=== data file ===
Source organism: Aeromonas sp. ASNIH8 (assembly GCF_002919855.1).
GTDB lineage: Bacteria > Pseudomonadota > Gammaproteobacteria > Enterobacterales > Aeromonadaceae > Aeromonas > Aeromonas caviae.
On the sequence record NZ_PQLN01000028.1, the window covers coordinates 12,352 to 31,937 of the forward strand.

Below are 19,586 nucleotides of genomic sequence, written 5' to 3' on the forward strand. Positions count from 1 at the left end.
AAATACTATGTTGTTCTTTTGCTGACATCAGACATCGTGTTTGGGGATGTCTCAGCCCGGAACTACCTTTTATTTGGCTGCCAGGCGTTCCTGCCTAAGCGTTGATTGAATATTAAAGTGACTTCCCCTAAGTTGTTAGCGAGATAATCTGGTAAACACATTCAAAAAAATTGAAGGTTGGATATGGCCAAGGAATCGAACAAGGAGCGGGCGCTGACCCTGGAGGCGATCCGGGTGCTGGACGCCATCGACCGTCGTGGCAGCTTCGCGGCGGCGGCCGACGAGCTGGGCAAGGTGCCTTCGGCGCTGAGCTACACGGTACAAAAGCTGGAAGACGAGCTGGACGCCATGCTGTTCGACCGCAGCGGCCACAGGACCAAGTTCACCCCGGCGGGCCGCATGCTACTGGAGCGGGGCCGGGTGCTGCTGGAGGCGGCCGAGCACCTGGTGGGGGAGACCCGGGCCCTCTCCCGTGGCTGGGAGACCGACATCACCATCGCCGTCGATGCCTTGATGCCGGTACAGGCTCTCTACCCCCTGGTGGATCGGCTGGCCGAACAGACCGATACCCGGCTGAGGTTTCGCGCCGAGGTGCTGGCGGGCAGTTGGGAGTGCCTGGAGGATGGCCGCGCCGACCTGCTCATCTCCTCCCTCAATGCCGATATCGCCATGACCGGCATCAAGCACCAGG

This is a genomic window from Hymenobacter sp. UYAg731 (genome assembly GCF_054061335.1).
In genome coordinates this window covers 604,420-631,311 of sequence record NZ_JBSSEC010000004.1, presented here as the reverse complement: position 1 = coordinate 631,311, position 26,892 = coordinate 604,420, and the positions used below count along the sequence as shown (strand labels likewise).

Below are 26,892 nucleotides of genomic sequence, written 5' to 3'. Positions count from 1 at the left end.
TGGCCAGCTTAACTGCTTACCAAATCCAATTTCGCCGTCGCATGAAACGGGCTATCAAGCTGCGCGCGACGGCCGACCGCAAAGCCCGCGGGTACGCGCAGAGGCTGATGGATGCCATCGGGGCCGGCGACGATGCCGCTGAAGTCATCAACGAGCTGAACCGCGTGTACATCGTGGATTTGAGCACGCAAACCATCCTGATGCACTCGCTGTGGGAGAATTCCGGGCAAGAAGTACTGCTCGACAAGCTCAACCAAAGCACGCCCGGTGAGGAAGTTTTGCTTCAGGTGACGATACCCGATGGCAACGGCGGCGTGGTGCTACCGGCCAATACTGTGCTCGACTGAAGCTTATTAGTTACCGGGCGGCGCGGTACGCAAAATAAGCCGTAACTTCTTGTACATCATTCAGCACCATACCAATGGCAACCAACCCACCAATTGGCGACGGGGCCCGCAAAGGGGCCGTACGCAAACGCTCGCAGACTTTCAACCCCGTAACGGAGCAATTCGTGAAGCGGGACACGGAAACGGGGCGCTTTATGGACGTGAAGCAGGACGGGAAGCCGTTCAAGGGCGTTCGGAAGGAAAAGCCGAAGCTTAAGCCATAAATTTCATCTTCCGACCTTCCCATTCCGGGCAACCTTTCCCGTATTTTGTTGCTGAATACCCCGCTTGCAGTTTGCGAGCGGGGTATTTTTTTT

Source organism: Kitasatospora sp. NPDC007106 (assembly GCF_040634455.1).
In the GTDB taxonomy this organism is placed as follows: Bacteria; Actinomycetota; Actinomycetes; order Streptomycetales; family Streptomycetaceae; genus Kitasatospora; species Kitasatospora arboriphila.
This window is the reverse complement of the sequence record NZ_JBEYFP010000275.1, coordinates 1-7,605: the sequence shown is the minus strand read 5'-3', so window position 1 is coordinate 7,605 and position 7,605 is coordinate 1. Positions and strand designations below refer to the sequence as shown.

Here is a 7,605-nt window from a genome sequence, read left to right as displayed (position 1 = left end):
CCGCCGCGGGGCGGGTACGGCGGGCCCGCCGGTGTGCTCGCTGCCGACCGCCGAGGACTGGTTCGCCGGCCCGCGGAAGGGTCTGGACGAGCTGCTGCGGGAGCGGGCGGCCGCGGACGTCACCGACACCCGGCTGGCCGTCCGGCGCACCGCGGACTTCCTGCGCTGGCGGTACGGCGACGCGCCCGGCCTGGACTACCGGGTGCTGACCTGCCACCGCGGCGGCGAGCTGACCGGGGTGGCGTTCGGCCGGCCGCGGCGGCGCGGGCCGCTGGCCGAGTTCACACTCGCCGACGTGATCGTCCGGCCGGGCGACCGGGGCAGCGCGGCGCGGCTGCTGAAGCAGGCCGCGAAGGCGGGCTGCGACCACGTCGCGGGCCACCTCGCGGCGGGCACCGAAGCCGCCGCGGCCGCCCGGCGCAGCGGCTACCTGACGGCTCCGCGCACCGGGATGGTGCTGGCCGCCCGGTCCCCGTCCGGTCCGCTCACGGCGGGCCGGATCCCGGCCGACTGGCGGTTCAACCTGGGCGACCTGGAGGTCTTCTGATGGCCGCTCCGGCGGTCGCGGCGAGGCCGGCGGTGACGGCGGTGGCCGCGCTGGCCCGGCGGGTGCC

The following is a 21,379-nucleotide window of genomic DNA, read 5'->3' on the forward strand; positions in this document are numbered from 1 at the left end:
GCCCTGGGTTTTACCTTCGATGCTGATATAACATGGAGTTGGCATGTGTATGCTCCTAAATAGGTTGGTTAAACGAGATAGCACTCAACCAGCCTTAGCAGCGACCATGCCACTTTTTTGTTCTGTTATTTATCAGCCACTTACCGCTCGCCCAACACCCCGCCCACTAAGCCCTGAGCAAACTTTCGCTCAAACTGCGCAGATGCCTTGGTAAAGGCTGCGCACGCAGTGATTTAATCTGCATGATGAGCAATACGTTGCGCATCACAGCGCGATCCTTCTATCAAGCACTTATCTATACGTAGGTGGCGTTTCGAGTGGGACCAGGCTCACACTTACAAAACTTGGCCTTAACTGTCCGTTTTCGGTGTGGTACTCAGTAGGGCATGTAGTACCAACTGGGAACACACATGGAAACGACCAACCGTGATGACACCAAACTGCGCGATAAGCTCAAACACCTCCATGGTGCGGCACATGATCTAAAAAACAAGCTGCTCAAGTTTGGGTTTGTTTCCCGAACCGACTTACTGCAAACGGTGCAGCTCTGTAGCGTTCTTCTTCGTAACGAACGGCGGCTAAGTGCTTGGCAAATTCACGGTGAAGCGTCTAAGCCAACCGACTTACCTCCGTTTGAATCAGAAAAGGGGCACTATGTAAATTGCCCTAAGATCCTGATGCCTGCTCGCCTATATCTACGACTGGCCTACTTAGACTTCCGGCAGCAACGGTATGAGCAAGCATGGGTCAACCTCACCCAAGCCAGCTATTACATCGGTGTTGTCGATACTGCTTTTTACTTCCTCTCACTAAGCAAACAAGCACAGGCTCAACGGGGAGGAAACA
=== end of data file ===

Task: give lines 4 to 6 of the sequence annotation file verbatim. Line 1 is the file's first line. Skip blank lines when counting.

Below are 19,586 nucleotides of genomic sequence, written 5' to 3' on the forward strand. Positions count from 1 at the left end.
AAATACTATGTTGTTCTTTTGCTGACATCAGACATCGTGTTTGGGGATGTCTCAGCCCGGAACTACCTTTTATTTGGCTGCCAGGCGTTCCTGCCTAAGCGTTGATTGAATATTAAAGTGACTTCCCCTAAGTTGTTAGCGAGATAATCTGGTAAACACATTCAAAAAAATTGAAGGTTGGATATGGCCAAGGAATCGAACAAGGAGCGGGCGCTGACCCTGGAGGCGATCCGGGTGCTGGACGCCATCGACCGTCGTGGCAGCTTCGCGGCGGCGGCCGACGAGCTGGGCAAGGTGCCTTCGGCGCTGAGCTACACGGTACAAAAGCTGGAAGACGAGCTGGACGCCATGCTGTTCGACCGCAGCGGCCACAGGACCAAGTTCACCCCGGCGGGCCGCATGCTACTGGAGCGGGGCCGGGTGCTGCTGGAGGCGGCCGAGCACCTGGTGGGGGAGACCCGGGCCCTCTCCCGTGGCTGGGAGACCGACATCACCATCGCCGTCGATGCCTTGATGCCGGTACAGGCTCTCTACCCCCTGGTGGATCGGCTGGCCGAACAGACCGATACCCGGCTGAGGTTTCGCGCCGAGGTGCTGGCGGGCAGTTGGGAGTGCCTGGAGGATGGCCGCGCCGACCTGCTCATCTCCTCCCTCAATGCCGATATCGCCATGACCGGCATCAAGCACCAGG

This is a genomic window from Hymenobacter sp. UYAg731 (genome assembly GCF_054061335.1).